Freedom Rider: COVID-19 and black workers

The gross inequalities and declining standards of life in the US are magnified by the corona crisis, pushing already marginalized populations to the brink.

There is an old saying that if America catches a cold, black people get pneumonia. The communicable disease reference is especially relevant now that the COVID-19 corona virus pandemic has created a crisis in this country. A privatized health care system worsened a medical emergency whose impact could have been mitigated if the United States was as advanced as it claims to be.

Now most of the country is in some form of lockdown, sheltering in place or other euphemism which means that already marginalized populations are more vulnerable than usual. Recently an additional three million unemployment insurance applications were filed in just one week. While those in the managerial class work at home and use teleconferencing to communicate with one another, less than 20% of black workers have this capability.

We see this dichotomy play out as a group of mostly black sanitation workers in Pittsburgh, Pennsylvania, carried out a one-day work stoppage. They demanded protective clothing and hazard pay for incurring risks of COVID-19 infection while on the job. Whole Food employees and workers at an Amazon warehouse in Staten Island, New York, took similar actions, but the Staten Island strike leader was fired. Jeff Bezos didn’t get to be the richest man in the world by respecting workers’ rights.

As higher paid individuals work at home, people who don’t have that luxury risk their lives just getting to their jobs. In New York City subways are largely empty, but not in poorer neighborhoods. Subway travel has dropped 90% overall in recent weeks, but at subway stations in the Bronx, the poorest of the five boroughs, ridership levels are unchanged for people who work as home health aides, grocery store employees and construction workers. Their plight is exacerbated as subway trains now operate less frequently and passengers are crowded together in defiance of all “social distancing” rules required to prevent corona virus infection.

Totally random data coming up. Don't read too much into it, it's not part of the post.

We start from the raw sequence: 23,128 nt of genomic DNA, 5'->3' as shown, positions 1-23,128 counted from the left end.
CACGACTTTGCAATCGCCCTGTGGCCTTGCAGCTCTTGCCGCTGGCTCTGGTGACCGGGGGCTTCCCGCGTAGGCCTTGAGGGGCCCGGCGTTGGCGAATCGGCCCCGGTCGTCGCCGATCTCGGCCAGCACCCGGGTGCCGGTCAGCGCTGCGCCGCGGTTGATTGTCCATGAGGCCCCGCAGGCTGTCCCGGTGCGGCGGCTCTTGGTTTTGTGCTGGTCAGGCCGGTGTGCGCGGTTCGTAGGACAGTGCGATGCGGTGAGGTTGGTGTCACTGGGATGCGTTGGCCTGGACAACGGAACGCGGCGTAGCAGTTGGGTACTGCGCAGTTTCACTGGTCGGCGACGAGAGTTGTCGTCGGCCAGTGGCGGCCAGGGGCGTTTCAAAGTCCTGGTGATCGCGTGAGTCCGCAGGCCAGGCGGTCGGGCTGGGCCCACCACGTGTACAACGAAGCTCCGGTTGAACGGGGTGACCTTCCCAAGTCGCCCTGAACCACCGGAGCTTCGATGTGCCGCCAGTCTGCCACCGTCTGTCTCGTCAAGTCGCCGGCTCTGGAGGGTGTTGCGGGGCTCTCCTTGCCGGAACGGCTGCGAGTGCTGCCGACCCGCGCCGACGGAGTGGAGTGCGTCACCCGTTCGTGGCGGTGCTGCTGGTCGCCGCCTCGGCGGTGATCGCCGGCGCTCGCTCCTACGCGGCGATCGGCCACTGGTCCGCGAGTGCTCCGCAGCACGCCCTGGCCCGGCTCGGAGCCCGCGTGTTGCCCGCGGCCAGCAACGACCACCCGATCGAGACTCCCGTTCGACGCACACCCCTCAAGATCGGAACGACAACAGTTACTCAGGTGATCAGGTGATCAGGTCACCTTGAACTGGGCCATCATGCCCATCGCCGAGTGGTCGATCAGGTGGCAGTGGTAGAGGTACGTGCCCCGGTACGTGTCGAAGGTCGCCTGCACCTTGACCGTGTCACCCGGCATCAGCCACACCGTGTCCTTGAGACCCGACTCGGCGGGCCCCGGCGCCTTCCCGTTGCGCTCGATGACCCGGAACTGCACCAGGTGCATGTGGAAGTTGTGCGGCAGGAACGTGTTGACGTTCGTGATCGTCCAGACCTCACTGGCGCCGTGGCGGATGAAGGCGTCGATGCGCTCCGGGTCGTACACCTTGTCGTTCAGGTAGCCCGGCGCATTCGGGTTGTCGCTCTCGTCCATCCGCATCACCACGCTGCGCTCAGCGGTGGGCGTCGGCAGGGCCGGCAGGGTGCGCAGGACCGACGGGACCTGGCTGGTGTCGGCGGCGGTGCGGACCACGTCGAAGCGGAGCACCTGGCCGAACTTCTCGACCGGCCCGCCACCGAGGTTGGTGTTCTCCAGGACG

The structures that keep black people persistently at the bottom of every positive measure and at the top of every negative indicator are firmly in place. It is no surprise that as the nation struggles with a preventable crisis that black workers would be adversely impacted. Of course, the remedy supported by the Democratic and Republican parties does nothing to help.

The recently passed $2 trillion stimulus bill is another give away to big business and wealthy individuals. It adds tax cuts for the rich on top of the tax cuts already enacted that have become a customary feature of American politics. The bill provides a measly, one time maximum payment of $1,200 to everyone who filed a tax return in 2018 or 2019. In neighboring Canada the government provides $2,000 per month for four months to assist workers with the COVID economic downturn. $1,200 is chump change for people who are once again treated like chumps.

People who have lost their jobs suffer the final indignity of not even being able to file their unemployment claims. In state after state workers report that phone lines are busy and web sites crash as they attempt to get the money they have earned and are entitled to receive. This situation is one more piece of evidence that the supposedly great nation is just a failed state with a big army and a powerful oligarchy.

But people are in movement. There are calls for more extensive strikes, even for a nationwide general strike. The moment is ripe for agitation and political demands. It is also a presidential election year and Democratic candidate Joe Biden still refuses to consider Medicare for All or some other form of health insurance that is independent of employment status. Black people must not be bum rushed into believing that he must be the nominee or supporting him in November if he continues this attack on their lives.

There should be no turning back to the pre-COVID-19 days of accepting the bipartisan austerity regime. It is dedicated to making life as miserable as possible for the masses of people and actively crushes any efforts made on behalf of even minimal change.

This crisis is an opportunity for honest discussion and for new political activity. Normalcy for black people is nothing that we should return to. A new normal will forge a path for fundamental and transformative change. But terminating an Amazon warehouse employee will be the least of the reaction to a new movement. The billionaires and their political minions won’t give up easily. The people must be equally determined.

Margaret Kimberley’s Freedom Rider column appears weekly in BAR, and is widely reprinted elsewhere. She maintains a frequently updated blog as well at and she regularly posts on Twitter @freedomrideblog. Ms. Kimberley lives in New York City, and can be reached via e-Mail at Margaret.Kimberley(at)

Comments are closed.